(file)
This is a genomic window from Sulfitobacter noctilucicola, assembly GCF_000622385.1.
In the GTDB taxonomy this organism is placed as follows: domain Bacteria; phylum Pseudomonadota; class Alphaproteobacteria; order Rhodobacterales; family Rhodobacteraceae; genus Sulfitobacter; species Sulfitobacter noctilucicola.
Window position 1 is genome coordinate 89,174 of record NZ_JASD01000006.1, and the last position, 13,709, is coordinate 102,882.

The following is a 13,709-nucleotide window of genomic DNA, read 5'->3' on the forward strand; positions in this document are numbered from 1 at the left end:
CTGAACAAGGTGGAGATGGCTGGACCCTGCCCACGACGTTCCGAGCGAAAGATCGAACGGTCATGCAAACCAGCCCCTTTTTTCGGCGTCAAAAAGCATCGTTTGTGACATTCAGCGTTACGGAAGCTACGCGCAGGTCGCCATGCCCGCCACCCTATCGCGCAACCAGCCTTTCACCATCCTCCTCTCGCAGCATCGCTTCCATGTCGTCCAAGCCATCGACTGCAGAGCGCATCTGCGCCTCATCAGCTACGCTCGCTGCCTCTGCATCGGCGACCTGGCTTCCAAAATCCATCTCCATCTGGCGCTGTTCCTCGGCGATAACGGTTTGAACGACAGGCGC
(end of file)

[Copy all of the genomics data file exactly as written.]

This is a genomic window from Sulfitobacter noctilucicola, assembly GCF_000622385.1.
In the GTDB taxonomy this organism is placed as follows: domain Bacteria; phylum Pseudomonadota; class Alphaproteobacteria; order Rhodobacterales; family Rhodobacteraceae; genus Sulfitobacter; species Sulfitobacter noctilucicola.
Window position 1 is genome coordinate 89,174 of record NZ_JASD01000006.1, and the last position, 13,709, is coordinate 102,882.

The following is a 13,709-nucleotide window of genomic DNA, read 5'->3' on the forward strand; positions in this document are numbered from 1 at the left end:
CTGAACAAGGTGGAGATGGCTGGACCCTGCCCACGACGTTCCGAGCGAAAGATCGAACGGTCATGCAAACCAGCCCCTTTTTTCGGCGTCAAAAAGCATCGTTTGTGACATTCAGCGTTACGGAAGCTACGCGCAGGTCGCCATGCCCGCCACCCTATCGCGCAACCAGCCTTTCACCATCCTCCTCTCGCAGCATCGCTTCCATGTCGTCCAAGCCATCGACTGCAGAGCGCATCTGCGCCTCATCAGCTACGCTCGCTGCCTCTGCATCGGCGACCTGGCTTCCAAAATCCATCTCCATCTGGCGCTGTTCCTCGGCGATAACGGTTTGAACGACAGGCGC